Is the sky falling? Of course not. Miami is a game away from setting a new record in 30 consecutive wins. Ken Dorsey is a Heisman worthy quarterback with a 33-1 record as a starter. Willis McGahee is one of the best runners in the game and will be sitting next to Dorsey as a Heisman finalist come December. The offensive line is not quite as dominant as the 2001 squad but is easily one of the nation’s finest. The receiver position is chock full of skill. Andre Johnson is still one of the best in the country while Kevin Beard and Ethnic Sands are pulling in their fair share of big time receptions. Kellen Winslow Jr. has almost made Cane fans forget about the loss of tight end Jeremy Shockey.
Talent-wise is there are better defense than Miami’s? Jerome McDougle, William Joseph Jamaal Green and Matt Walters are tops. Vince Wilfork, Andrew Williams and Cornelius Green are equally as capable. At linebacker DJ Williams and Jon Vilma are as hard of hitters as the Canes have sported in a while. Rocky McIntosh looks like another future Miami star. The secondary was thought to be the weak link this season but Mo Sikes, Kelly Jennings, Antrel Rolle and Sean Taylor have all held their own at their respective positions.
On paper, Miami may be as loaded as ever. The talent level on this team is frightening. How can 11 Hurricanes depart for the NFL only to be replaced by younger, soon-to-be as effective starters? How does projected starter Frank Gore go down to injury in fall workouts without any drop off in talent? Not only has McGahee kept the team afloat – seven games into the season #2 is hearing his own name mentioned in Heisman circles.
Yeah, the Canes are a force to be reckoned with – but they are not playing like the nation’s elite. Anyone who thinks so needs to take off those orange and green glasses immediately.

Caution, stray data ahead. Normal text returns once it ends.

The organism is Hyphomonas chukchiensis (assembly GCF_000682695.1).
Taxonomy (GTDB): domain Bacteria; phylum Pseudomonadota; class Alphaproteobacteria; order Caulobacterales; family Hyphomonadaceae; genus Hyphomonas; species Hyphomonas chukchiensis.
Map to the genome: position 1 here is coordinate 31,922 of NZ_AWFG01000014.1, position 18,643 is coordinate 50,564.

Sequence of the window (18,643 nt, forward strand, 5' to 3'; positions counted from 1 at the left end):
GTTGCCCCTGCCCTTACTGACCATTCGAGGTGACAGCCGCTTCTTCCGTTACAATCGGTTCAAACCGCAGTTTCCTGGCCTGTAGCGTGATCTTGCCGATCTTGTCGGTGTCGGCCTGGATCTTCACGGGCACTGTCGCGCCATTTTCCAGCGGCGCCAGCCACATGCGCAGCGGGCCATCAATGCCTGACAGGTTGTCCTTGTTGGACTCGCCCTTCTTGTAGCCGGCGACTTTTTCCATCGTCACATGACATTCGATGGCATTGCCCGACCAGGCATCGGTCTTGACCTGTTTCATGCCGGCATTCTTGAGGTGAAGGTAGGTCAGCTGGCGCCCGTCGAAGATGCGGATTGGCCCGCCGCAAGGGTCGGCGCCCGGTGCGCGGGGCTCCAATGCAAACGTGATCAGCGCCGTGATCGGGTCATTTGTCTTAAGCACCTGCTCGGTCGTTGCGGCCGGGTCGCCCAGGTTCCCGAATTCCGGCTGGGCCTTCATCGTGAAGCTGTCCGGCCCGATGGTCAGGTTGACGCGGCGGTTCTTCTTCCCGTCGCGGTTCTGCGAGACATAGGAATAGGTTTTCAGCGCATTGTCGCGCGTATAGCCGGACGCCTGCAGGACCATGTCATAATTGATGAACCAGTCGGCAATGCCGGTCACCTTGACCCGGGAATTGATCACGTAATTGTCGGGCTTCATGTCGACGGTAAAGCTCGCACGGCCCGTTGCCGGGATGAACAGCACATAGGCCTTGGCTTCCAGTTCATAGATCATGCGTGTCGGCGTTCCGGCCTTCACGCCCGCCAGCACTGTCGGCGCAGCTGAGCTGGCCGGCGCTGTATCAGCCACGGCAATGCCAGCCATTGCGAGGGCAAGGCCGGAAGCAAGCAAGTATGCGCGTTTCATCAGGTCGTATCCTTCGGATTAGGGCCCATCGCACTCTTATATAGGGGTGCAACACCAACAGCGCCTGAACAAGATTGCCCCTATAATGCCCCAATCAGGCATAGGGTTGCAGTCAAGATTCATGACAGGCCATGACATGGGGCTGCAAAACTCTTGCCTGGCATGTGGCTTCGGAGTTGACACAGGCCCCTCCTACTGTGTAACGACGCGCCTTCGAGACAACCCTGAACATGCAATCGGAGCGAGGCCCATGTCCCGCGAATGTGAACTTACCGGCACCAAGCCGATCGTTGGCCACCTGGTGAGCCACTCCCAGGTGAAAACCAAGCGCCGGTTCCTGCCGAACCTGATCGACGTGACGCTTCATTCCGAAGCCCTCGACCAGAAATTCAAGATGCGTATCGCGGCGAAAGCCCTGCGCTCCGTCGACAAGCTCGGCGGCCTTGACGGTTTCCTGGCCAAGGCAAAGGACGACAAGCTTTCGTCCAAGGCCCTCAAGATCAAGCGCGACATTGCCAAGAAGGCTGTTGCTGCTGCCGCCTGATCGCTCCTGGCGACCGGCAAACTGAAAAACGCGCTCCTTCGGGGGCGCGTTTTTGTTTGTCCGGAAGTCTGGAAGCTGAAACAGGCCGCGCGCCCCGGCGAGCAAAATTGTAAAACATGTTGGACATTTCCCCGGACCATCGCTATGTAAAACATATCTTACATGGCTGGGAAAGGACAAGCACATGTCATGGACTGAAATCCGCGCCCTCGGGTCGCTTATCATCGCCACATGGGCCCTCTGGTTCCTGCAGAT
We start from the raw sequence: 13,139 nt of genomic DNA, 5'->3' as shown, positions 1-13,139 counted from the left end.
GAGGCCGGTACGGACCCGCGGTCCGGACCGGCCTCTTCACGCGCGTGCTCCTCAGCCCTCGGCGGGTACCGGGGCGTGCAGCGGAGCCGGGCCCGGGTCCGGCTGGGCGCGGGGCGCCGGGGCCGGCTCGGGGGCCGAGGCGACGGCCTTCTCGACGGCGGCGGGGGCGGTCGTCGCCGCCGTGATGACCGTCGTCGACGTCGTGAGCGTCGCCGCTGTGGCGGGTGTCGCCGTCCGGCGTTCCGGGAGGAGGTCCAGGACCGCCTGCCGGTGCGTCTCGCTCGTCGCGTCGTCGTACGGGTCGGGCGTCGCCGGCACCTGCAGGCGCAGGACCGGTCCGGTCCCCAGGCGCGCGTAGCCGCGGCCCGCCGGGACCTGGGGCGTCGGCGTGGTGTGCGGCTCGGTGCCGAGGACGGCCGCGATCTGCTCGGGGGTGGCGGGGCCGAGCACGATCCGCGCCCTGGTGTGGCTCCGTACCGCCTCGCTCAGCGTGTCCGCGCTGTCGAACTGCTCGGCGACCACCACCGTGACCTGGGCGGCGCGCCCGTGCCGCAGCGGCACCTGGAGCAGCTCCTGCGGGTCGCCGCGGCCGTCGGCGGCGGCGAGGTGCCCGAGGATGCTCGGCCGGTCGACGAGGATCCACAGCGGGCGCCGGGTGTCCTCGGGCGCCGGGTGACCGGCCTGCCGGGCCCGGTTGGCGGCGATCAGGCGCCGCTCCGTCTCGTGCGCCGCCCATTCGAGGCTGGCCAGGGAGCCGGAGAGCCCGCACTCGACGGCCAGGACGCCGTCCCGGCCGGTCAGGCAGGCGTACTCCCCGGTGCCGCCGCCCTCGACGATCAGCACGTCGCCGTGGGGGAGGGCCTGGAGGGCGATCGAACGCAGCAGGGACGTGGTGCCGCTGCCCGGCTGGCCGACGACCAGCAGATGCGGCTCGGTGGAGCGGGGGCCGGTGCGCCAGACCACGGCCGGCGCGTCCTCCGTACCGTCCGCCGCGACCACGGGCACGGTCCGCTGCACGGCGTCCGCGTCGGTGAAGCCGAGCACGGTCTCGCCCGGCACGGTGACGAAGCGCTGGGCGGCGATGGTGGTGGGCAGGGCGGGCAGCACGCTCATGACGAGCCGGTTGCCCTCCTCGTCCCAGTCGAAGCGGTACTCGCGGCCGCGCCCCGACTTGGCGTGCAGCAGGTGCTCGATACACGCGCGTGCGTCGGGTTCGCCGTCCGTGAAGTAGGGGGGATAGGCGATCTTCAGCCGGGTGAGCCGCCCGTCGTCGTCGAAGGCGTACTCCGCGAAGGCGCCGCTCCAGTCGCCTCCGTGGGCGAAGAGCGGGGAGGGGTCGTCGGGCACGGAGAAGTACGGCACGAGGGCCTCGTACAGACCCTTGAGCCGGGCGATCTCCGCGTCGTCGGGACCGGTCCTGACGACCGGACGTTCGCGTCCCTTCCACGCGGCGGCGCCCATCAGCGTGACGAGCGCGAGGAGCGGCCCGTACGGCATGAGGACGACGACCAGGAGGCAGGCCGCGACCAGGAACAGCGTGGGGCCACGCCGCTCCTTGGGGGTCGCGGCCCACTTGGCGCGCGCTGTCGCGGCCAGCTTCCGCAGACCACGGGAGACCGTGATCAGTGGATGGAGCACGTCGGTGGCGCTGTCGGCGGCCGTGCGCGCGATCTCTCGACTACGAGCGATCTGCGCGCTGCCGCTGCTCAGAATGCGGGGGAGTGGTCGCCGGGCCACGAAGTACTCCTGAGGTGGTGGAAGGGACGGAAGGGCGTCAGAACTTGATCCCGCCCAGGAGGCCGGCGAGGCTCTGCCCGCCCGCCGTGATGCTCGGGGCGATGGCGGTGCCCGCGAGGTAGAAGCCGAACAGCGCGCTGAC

I can almost hear a slew of nervous, hot-hotheaded, defensive Miami fans shifting in their seats as they’re reading this. The responses are being prepared. Point out the win-streak. Rattle off statistics and Dorsey’s dominance. Explain that until the Canes lose, there is no reason to panic. Mention all of the above and I will do nothing but agree. Remember whose team I am on here. Hurricane blood has pumped through my veins since I came out of the womb. That said, I will always call it like I see it.
These current Canes lack a hunger this year that the 2001 Canes possessed. Last year’s bunch had something about them that could not be fabricated. There were all the off season stories about defending the title and putting those championship rings away in the nightstand as motivation for another. Unfortunately it just seems like words – a feel good story. Miami is not playing like a team hungry for another title. They merely look like a team that knows they’re better than everyone else.
I recently cracked open the 1997 media guide to have a look at that season’s incoming freshman. Martin Bibla, Najeh Davenport, Markese Fitzgerald, Joaquin Gonzalez, Daryl Jones, James Lewis and Ed Reed all jump off the page. All came to Miami and experienced a 5-6 inaugural season. All returned as hungry, focused, motivated seniors in 2001 after being shut out of their chance at a National Championship in 2000. All six of them left Miami with a championship ring following the 2001 season.
The hunger that the 2001 Canes possessed was as authentic as any I have ever seen. This team had a point to prove. It started on January 3rd, 2001 when Oklahoma took sole possession of the National Championship. The Florida State loss cost Miami a piece of the pie and the Canes would have until September 1st, 2001 to get that bitter taste out of their mouths in the season opener at Penn State. Off-season and summer workouts were fueled by the snub. The senior leaders of the team reminded the underclassmen that they put off millions of dollars to return for a shot at the National Championship. A goal was set and attained – losing was not an option. There would be 12 wins and the season would end with a celebration in Pasadena. The fifth title in Miami history would return to Coral Gables.